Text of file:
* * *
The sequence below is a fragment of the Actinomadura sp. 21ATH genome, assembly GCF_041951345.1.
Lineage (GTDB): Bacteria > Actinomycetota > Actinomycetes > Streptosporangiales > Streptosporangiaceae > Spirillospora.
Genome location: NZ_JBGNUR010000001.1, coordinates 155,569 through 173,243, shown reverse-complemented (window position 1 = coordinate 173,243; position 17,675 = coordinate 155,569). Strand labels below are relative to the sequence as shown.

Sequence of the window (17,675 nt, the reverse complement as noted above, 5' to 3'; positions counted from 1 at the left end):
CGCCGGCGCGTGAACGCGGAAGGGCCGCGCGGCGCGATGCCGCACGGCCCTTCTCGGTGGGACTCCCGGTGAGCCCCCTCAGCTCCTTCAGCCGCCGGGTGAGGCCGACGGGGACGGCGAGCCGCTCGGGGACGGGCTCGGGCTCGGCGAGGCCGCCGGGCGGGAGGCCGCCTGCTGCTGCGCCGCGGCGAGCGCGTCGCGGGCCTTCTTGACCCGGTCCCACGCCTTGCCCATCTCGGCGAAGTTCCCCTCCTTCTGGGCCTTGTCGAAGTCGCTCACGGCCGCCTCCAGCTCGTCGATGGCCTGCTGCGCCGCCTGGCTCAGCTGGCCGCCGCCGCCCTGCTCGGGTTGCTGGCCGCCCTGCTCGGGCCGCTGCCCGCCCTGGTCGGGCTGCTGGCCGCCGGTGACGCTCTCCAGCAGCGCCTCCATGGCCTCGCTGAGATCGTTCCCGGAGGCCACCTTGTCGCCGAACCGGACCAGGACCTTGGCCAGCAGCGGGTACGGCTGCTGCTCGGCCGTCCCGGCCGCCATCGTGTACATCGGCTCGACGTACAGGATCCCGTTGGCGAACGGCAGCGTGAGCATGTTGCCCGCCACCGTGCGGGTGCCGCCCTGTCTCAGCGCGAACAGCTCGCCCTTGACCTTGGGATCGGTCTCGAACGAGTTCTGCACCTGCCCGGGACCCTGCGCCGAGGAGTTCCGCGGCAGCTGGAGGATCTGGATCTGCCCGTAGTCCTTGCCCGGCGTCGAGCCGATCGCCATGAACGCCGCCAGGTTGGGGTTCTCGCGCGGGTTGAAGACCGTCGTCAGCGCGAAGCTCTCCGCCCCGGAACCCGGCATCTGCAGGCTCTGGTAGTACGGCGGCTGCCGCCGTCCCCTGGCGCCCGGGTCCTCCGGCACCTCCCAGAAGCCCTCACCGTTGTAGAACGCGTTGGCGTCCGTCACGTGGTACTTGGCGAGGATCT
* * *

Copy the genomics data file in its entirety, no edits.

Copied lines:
The sequence below is a fragment of the Actinomadura sp. 21ATH genome, assembly GCF_041951345.1.
Lineage (GTDB): Bacteria > Actinomycetota > Actinomycetes > Streptosporangiales > Streptosporangiaceae > Spirillospora.
Genome location: NZ_JBGNUR010000001.1, coordinates 155,569 through 173,243, shown reverse-complemented (window position 1 = coordinate 173,243; position 17,675 = coordinate 155,569). Strand labels below are relative to the sequence as shown.

Sequence of the window (17,675 nt, the reverse complement as noted above, 5' to 3'; positions counted from 1 at the left end):
CGCCGGCGCGTGAACGCGGAAGGGCCGCGCGGCGCGATGCCGCACGGCCCTTCTCGGTGGGACTCCCGGTGAGCCCCCTCAGCTCCTTCAGCCGCCGGGTGAGGCCGACGGGGACGGCGAGCCGCTCGGGGACGGGCTCGGGCTCGGCGAGGCCGCCGGGCGGGAGGCCGCCTGCTGCTGCGCCGCGGCGAGCGCGTCGCGGGCCTTCTTGACCCGGTCCCACGCCTTGCCCATCTCGGCGAAGTTCCCCTCCTTCTGGGCCTTGTCGAAGTCGCTCACGGCCGCCTCCAGCTCGTCGATGGCCTGCTGCGCCGCCTGGCTCAGCTGGCCGCCGCCGCCCTGCTCGGGTTGCTGGCCGCCCTGCTCGGGCCGCTGCCCGCCCTGGTCGGGCTGCTGGCCGCCGGTGACGCTCTCCAGCAGCGCCTCCATGGCCTCGCTGAGATCGTTCCCGGAGGCCACCTTGTCGCCGAACCGGACCAGGACCTTGGCCAGCAGCGGGTACGGCTGCTGCTCGGCCGTCCCGGCCGCCATCGTGTACATCGGCTCGACGTACAGGATCCCGTTGGCGAACGGCAGCGTGAGCATGTTGCCCGCCACCGTGCGGGTGCCGCCCTGTCTCAGCGCGAACAGCTCGCCCTTGACCTTGGGATCGGTCTCGAACGAGTTCTGCACCTGCCCGGGACCCTGCGCCGAGGAGTTCCGCGGCAGCTGGAGGATCTGGATCTGCCCGTAGTCCTTGCCCGGCGTCGAGCCGATCGCCATGAACGCCGCCAGGTTGGGGTTCTCGCGCGGGTTGAAGACCGTCGTCAGCGCGAAGCTCTCCGCCCCGGAACCCGGCATCTGCAGGCTCTGGTAGTACGGCGGCTGCCGCCGTCCCCTGGCGCCCGGGTCCTCCGGCACCTCCCAGAAGCCCTCACCGTTGTAGAACGCGTTGGCGTCCGTCACGTGGTACTTGGCGAGGATCT